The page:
• Changing the grading from A-F to 0-4.0 or including comments, going from twice a year to four times, or something like that also requires training and thought.  I’ve seen teachers who simply cannot write personal comments about their students, preferring to cut-and-paste from a list of phrases.  I’ve seen teachers who do it well, really recognizing each students’ strengths and weaknesses.  More development and time training?  Never happens.  It’s maybe one meeting as a group in the start of the year, then perhaps the first set of comments is shared with a mentor.  Then… nothing.
  • Exploring the pedagogy, diversity and inclusion work, All Faculty Reads?  Again, great ideas.  But what’s next?  Once we’ve gone from Good to Great or learned about A Whole New Mind, what’s next?  Is it a one-year thing, or will we continue to do that work, revisiting what we learned over the previous year and figuring out how to change in the upcoming?

And then there are the External Initiatives:  rebranding the school.  getting rid of AP classes.  creating a symposium.  etc..  One school changed its reunion structure to include a lecture series that was supposed to be about empowerment – it was great, for a few years.  Like any series, though, it became stretched and then thin.  Then it disappeared without a word.  Next?  A Global Imitative that drew a lot of attention and Big Names.  One year and done.  No word about why it was dropped without a word if anything had come of it.  Here’s the problem: when you go that public, you invite attention.  And questions.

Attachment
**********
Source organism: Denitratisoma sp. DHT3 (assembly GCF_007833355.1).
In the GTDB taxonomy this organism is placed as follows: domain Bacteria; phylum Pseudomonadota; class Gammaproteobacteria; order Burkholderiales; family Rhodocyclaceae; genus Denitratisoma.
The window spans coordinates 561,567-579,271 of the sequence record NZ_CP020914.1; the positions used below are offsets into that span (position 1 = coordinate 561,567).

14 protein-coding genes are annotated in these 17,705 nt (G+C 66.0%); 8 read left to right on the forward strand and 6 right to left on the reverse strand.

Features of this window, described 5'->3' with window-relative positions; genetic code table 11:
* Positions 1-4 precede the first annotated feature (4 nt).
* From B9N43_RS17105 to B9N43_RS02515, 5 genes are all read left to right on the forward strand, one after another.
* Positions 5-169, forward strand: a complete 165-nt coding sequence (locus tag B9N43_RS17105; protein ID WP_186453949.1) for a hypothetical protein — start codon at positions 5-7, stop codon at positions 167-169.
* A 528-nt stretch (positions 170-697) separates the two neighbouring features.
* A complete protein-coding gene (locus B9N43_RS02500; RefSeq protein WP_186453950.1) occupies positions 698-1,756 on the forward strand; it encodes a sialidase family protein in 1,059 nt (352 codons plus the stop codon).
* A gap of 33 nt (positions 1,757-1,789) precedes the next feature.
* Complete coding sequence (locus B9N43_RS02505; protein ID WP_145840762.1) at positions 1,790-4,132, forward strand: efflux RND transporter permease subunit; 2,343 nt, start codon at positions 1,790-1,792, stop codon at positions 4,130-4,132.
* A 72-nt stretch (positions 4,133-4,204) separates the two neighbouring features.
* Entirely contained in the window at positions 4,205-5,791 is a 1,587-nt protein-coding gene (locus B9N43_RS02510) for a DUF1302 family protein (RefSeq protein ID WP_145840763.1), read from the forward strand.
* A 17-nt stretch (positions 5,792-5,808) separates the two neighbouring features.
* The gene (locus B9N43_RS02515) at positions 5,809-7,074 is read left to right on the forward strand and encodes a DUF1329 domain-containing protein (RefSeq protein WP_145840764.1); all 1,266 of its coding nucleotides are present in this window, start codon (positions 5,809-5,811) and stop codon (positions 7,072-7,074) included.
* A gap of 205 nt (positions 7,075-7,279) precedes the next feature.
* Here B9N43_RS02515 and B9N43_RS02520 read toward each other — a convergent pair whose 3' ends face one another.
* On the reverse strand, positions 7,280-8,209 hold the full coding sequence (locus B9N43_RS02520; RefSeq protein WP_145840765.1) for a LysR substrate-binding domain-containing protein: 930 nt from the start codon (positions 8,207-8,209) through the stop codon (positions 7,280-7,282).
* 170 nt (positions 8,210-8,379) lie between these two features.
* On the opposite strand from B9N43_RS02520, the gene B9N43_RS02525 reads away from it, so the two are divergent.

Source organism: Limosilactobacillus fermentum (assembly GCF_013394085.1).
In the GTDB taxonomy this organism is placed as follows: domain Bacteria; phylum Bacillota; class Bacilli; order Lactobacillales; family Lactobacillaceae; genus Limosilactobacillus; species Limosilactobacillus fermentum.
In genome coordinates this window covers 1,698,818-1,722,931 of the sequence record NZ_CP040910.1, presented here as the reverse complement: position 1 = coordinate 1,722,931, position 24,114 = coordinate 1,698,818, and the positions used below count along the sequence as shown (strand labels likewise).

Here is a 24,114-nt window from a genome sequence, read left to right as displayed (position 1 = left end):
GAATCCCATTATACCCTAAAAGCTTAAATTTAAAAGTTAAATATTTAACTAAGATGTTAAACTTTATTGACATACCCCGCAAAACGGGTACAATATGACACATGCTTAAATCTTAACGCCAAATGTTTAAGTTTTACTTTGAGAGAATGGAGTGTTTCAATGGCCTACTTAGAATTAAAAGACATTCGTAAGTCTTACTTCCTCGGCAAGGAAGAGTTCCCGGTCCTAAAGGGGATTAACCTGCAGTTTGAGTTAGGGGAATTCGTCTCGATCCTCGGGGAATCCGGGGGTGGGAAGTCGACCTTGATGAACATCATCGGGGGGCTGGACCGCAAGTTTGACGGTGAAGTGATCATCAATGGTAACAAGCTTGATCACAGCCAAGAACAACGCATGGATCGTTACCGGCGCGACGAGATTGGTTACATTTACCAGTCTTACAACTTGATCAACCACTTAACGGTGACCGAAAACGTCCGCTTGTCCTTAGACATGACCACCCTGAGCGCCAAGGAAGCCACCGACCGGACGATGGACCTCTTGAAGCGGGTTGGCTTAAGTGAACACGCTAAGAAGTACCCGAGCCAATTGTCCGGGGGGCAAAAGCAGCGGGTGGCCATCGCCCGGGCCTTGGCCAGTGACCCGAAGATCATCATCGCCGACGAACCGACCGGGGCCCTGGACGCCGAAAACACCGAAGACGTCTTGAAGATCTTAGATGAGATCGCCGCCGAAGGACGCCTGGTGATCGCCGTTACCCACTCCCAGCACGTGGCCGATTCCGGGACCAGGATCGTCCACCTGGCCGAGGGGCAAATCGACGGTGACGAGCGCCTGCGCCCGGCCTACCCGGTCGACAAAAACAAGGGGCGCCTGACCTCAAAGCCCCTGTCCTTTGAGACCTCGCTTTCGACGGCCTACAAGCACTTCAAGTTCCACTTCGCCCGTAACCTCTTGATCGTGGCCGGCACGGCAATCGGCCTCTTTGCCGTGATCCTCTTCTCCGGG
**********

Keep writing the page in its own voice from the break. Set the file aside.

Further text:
This isn’t to denigrate initiatives, internal or external.  It’s just… we’ve got a few going on at work, and friends have shared some that are going on at theirs.  Maybe I’m getting old, but in all my years of doing this, of being involved with schools (remember, I grew up in an academic family, so it’s been a lonnnnng time) it’s rare that I see them carried out to anything more than a bright flashy idea, or that teachers and students are given enough time to truly prepare and do it well.  Sometimes it’s difficult to take them seriously as a result.  And I want to!  I really do.  So please, inspire me.  Give me your tricks to get through the “this is a great idea” phase into the “wow, this really made a difference long term” phase.

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And it begins

Posted by lpearle on 12 September 2017

After a mere two weeks of meetings and organizing, school started.  Convocation last Friday… all school photo tomorrow… classes and clubs and athletics and recess and all the other moving parts that go into a school year starting to move forward (note: only 46 class days until Thanksgiving Break, but who’s counting?).  And in the library, we’re ready.

Work done over the summer gave us a new classroom, made possible by combining our workroom and office space:

Our Adult Fiction section was moved slightly, adding more space for students to “hide” (it became a popular spot last year) and we’ve got lots of shelves for displaying New Fiction and other highlights.

 

This month: Immigrants Read Here.

We’ve got other displays, too:

Our Charlottesville Resource Guide has been updated, nearly 400 books have been added to the collection, we’re back to our regular opening hours, and – this is the best part – we’ve already started to have classes in!  The entire sixth grade came for a quick tour and book talk (plus checking out books), we’re working with two physics classes on how to use NoodleTools to cite sources and an English class is coming to do work on Hemingway that will inform their work this semester.  All within one week of school’s officially starting.

I’m feeling pretty good about the start of the school year.  Here’s hoping you are, too.

Posted in Books, School Libraries, Work Stuff | 1 Comment »